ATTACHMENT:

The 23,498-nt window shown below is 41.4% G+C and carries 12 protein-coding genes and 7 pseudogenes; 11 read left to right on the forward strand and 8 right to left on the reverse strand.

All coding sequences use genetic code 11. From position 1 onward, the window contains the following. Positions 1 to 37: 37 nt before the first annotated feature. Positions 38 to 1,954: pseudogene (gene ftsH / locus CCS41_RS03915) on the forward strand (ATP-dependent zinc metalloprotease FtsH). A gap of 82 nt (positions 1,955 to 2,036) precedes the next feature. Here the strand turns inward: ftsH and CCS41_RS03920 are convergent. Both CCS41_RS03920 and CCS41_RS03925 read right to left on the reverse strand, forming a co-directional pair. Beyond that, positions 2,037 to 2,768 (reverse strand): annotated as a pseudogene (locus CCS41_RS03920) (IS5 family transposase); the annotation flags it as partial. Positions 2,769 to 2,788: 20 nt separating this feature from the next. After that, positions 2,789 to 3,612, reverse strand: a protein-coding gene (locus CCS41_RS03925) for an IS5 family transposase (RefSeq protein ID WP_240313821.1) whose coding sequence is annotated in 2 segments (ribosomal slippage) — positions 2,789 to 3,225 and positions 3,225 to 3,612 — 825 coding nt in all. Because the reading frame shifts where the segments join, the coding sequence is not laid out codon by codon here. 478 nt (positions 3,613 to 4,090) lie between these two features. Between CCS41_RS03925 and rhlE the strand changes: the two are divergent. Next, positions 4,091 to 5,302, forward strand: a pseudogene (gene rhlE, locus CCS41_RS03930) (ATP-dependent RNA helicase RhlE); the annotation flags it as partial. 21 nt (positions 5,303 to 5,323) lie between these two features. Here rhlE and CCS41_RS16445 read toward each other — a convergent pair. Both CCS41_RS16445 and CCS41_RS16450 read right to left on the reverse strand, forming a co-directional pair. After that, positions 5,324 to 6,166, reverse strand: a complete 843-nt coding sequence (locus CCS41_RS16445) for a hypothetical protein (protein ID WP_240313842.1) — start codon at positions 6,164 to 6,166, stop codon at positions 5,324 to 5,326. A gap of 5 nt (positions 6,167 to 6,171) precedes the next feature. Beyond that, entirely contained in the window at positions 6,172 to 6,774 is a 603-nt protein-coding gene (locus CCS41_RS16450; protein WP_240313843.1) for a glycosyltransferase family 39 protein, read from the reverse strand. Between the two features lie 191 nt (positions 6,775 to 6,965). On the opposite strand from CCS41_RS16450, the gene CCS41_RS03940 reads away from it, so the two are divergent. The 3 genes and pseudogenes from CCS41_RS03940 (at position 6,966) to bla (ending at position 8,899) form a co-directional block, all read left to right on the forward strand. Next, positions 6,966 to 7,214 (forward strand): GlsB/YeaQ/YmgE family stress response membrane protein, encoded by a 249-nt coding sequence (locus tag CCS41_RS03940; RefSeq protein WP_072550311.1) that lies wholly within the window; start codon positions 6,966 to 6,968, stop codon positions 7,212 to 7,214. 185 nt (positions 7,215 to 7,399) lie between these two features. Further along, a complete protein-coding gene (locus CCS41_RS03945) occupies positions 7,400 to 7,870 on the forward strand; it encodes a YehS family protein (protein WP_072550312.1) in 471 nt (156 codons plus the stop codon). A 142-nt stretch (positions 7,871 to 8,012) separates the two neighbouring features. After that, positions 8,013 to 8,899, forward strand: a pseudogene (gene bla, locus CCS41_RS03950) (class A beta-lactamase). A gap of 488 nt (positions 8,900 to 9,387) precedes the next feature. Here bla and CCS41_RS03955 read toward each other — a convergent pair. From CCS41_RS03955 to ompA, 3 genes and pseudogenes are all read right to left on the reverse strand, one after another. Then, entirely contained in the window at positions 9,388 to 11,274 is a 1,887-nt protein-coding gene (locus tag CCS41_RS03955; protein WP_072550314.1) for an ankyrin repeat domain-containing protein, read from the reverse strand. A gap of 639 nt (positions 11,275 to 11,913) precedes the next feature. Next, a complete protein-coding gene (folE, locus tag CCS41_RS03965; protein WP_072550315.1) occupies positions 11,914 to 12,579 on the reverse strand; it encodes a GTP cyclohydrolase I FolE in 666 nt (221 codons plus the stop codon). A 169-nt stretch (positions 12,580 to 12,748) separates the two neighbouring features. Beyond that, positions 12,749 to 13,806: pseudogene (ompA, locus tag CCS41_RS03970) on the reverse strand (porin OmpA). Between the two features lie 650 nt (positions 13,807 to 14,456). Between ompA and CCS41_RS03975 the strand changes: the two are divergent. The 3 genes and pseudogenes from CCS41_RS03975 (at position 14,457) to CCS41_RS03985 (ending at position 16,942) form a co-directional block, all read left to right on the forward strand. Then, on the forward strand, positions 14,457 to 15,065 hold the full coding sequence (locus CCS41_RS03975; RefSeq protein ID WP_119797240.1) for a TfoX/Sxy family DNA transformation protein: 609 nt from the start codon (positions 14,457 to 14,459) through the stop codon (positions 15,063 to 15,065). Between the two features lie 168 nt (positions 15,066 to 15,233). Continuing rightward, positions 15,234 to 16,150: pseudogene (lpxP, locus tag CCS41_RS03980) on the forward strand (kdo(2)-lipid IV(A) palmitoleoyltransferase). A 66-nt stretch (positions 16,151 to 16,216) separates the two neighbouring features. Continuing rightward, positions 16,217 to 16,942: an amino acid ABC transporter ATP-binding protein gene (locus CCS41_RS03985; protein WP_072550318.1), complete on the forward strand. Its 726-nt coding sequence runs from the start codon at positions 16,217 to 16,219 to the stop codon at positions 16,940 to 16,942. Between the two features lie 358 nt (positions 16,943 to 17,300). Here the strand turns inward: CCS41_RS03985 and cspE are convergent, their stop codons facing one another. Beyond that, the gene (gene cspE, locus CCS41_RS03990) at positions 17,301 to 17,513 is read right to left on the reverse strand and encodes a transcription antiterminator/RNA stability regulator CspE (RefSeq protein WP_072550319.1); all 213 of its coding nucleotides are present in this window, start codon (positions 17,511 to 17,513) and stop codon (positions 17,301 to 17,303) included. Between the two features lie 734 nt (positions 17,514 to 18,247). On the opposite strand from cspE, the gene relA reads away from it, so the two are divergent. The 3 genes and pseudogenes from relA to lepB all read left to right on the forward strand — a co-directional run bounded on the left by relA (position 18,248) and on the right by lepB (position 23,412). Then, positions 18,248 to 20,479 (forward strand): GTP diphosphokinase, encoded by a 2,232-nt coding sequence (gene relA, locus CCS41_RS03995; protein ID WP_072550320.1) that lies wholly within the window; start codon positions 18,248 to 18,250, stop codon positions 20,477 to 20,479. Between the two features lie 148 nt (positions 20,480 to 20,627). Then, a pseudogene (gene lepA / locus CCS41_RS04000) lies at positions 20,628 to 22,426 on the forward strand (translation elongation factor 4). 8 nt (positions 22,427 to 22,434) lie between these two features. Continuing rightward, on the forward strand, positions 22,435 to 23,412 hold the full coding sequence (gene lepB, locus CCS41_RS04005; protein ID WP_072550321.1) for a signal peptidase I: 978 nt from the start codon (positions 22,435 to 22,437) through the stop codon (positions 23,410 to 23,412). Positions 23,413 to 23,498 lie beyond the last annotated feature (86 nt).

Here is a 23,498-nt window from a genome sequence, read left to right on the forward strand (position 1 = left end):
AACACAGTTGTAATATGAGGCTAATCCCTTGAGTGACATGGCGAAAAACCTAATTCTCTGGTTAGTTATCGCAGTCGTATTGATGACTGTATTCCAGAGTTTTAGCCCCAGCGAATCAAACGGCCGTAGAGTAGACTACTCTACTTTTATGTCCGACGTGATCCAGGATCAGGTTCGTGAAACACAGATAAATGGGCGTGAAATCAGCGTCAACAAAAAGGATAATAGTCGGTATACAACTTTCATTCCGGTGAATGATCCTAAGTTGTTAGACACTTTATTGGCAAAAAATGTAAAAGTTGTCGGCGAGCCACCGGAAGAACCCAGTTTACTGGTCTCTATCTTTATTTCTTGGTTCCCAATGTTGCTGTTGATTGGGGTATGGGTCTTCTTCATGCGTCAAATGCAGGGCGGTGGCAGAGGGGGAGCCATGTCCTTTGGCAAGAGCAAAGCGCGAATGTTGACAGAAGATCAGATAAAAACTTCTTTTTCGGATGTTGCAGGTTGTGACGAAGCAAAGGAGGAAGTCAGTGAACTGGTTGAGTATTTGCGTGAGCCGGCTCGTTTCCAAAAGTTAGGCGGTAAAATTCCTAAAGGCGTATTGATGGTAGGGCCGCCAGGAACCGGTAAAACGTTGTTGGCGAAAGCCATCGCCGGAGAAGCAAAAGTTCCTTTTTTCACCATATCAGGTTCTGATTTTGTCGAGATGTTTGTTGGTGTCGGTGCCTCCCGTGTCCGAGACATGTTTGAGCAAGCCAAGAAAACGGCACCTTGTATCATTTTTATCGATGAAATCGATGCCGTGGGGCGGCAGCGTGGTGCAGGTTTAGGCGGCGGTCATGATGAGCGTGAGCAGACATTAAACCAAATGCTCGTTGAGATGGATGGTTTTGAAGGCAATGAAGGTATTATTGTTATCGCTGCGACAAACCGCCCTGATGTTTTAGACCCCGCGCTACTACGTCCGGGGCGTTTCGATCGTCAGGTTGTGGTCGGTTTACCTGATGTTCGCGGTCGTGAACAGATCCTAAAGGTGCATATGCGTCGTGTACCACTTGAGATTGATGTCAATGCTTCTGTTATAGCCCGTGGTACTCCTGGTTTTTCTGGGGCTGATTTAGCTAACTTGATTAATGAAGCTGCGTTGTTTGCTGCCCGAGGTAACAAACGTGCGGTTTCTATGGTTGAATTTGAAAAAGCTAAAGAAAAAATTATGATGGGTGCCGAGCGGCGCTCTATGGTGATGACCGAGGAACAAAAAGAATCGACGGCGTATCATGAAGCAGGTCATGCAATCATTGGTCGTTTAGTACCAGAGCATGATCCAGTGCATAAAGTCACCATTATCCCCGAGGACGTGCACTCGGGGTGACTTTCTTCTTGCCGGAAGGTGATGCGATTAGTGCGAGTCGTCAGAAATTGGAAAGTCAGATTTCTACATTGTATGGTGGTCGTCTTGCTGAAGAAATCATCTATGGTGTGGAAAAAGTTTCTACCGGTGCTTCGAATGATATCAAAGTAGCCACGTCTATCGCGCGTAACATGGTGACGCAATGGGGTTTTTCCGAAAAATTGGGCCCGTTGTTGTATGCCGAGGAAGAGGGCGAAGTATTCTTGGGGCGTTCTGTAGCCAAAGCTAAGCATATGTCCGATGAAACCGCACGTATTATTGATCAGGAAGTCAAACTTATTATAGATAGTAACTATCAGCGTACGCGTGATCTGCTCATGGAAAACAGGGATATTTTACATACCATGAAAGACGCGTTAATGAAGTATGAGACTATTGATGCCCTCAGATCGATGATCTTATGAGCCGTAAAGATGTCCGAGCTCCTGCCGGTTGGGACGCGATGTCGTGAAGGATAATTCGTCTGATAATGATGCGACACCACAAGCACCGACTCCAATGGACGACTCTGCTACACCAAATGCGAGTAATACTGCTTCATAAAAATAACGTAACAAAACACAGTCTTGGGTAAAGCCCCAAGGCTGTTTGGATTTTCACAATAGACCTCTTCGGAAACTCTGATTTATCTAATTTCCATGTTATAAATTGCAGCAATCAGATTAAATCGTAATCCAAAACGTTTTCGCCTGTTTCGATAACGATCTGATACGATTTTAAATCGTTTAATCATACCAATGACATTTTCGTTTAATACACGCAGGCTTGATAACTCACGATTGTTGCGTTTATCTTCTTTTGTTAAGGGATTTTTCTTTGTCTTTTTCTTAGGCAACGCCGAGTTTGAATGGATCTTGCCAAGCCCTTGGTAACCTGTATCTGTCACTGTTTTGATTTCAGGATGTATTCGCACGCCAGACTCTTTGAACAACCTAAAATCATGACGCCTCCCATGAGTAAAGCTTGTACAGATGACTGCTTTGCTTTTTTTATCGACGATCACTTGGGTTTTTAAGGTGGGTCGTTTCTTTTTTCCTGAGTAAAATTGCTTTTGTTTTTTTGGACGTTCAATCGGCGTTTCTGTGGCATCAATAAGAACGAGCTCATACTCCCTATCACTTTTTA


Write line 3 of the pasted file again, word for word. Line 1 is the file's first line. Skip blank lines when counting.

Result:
Here is a 23,498-nt window from a genome sequence, read left to right on the forward strand (position 1 = left end):